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If all AstraZeneca did in the last year was team with Oxford University in a heroic quest to design, test, and deliver in record time one of the most successful vaccines in history, that would have been a lot.
Clearly that wasn't good enough. At a conference over the weekend, the company revealed it's also developed a treatment for breast cancer that massively reduces the risk of the disease progressing. Maybe the execs are happy now.
Back to Pre-Pandemic Basics
If an AstraZeneca exec was at a roulette table next to you, you'd be wise to put your chips on their number. In the years before the Covid pandemic hit, the company started placing bets on cancer treatments to grow its bottom line. By 2018, the England-based company reported its strongest sales growth in a decade.
A year later, in 2019, AstraZeneca placed one of its biggest bets, inking a $6.9 billion deal with Japanese drug developer Daiichi-Sankyo for shared rights to Enhertu, a hybrid chemotherapy-targeted therapy anti-cancer drug.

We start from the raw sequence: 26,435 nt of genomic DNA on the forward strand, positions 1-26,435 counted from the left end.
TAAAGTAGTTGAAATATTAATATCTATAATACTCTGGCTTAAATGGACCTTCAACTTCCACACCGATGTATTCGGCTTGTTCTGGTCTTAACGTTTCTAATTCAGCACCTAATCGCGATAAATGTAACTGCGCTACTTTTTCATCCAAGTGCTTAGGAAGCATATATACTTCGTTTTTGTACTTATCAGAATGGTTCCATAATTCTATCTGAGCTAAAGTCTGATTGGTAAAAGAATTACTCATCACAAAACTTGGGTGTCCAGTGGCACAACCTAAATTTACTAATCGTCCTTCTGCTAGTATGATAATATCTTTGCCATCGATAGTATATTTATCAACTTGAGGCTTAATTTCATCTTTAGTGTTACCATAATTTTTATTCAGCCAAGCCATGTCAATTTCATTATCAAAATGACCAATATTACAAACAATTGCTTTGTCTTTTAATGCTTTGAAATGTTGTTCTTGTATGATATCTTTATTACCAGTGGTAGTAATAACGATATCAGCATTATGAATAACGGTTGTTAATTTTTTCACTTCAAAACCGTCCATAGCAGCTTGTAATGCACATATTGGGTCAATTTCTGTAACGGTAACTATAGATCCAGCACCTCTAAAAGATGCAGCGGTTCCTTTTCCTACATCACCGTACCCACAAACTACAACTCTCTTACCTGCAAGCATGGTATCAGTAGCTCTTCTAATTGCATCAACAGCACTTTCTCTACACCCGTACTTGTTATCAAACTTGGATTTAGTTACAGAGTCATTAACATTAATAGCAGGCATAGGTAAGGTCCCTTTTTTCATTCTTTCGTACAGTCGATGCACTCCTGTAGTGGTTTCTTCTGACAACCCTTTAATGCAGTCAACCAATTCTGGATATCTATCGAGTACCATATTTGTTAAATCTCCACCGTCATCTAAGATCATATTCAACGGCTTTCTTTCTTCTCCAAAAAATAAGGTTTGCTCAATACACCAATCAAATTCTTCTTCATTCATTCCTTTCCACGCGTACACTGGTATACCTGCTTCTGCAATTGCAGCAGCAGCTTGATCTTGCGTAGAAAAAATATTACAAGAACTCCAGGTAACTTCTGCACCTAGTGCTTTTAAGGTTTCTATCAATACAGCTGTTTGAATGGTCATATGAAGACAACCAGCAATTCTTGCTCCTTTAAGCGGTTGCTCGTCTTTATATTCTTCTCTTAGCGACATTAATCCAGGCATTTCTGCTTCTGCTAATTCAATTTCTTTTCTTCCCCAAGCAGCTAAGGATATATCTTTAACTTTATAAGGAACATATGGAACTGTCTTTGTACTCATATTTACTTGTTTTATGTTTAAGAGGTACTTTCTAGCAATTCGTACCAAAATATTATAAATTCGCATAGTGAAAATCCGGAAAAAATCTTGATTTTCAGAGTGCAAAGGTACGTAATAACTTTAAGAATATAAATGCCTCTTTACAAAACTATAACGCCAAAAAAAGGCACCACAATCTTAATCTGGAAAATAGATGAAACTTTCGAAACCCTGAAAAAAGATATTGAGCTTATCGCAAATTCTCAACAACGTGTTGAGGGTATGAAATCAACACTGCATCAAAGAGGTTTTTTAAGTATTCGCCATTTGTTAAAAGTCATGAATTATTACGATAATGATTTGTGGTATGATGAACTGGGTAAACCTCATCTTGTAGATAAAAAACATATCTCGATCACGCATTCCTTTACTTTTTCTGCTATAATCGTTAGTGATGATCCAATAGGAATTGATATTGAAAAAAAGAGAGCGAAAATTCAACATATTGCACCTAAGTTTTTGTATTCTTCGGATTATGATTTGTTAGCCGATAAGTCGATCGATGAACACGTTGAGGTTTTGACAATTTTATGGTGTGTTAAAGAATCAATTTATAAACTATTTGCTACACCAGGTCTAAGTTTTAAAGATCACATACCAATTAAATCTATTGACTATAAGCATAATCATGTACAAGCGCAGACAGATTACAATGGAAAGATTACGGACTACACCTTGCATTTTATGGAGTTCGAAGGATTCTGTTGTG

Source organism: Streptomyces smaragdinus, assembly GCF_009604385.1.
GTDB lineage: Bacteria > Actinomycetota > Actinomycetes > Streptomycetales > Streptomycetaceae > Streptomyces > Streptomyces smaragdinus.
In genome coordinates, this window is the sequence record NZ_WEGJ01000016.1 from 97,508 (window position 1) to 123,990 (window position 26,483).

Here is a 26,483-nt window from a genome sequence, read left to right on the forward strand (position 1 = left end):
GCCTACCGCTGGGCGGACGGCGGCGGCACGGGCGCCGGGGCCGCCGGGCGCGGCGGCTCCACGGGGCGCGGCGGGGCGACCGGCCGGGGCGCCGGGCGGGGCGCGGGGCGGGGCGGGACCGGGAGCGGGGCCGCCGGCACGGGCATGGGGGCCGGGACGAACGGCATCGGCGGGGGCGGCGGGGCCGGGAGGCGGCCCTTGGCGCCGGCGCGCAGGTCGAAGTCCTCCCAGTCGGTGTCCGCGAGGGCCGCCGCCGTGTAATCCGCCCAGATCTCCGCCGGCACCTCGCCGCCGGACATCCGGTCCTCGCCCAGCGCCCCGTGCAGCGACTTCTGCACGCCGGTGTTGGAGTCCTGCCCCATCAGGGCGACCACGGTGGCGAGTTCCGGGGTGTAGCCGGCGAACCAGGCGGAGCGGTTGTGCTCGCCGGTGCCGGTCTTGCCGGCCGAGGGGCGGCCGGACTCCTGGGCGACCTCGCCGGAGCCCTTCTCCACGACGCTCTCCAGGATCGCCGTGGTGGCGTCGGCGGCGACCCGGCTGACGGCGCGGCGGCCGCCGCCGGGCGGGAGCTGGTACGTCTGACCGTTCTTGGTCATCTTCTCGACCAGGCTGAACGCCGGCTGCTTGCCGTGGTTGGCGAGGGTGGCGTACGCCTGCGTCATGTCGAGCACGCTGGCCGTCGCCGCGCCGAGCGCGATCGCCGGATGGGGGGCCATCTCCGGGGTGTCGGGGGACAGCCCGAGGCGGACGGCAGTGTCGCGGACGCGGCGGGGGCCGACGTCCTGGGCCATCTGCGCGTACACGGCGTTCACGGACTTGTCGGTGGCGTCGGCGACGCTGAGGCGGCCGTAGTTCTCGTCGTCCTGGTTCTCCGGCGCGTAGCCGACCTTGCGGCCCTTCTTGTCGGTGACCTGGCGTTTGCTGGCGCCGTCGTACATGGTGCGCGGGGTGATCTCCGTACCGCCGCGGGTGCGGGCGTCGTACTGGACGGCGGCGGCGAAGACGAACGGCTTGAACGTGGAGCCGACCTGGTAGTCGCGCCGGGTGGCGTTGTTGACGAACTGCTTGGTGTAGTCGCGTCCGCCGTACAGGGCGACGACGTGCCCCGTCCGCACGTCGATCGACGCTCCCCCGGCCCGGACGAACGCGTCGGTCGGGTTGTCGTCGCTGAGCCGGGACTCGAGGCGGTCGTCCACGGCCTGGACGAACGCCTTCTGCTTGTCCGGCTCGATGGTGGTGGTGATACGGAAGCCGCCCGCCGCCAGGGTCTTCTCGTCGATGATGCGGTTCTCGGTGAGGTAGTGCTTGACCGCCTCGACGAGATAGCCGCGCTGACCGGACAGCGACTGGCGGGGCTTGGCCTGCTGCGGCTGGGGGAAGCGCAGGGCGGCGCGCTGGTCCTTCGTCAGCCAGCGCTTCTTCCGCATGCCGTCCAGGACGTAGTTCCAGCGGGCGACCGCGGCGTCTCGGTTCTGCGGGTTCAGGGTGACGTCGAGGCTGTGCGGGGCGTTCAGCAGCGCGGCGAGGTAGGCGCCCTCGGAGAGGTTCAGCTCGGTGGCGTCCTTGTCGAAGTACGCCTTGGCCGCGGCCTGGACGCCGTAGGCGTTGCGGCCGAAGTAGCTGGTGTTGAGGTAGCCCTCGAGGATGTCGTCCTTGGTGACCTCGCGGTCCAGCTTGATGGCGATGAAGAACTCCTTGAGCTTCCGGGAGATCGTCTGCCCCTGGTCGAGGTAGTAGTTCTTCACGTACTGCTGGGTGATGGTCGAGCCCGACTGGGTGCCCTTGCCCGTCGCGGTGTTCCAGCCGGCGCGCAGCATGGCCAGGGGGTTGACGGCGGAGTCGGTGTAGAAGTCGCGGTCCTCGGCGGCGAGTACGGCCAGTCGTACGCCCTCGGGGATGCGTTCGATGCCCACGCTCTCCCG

AstraZeneca believed Enhertu could be used to treat early stage diseases in addition to advanced cancer, but opted to begin with a breast cancer trial. The results blew all known science out of water:
- Compared to the current standard breast cancer treatment Kadcyla, Enhertu reduced the risk of death or tumor progression by 72% in women with metastatic breast cancer, a three phase trial with 500 patients concluded.
- During the trial, 76% of women treated with Enhertu exhibited no disease progression one year into treatment. For those treated with Kadcyla, that number was just 34%.
"We've never seen a magnitude of benefit like this in metastatic breast cancer before," Dave Fredrickson, AstraZeneca's head of oncology, told The Wall Street Journal. Jeffries analysts wrote the findings suggest Enhertu could soon treat other cancers, generating billions in annual sales.
What Selloff?: While markets were in sell-off mode Monday, due to growing fears over China's real estate sector, the Enhertu news meant Astrazeneca's stock was insulated from the turmoil. It went up 2%.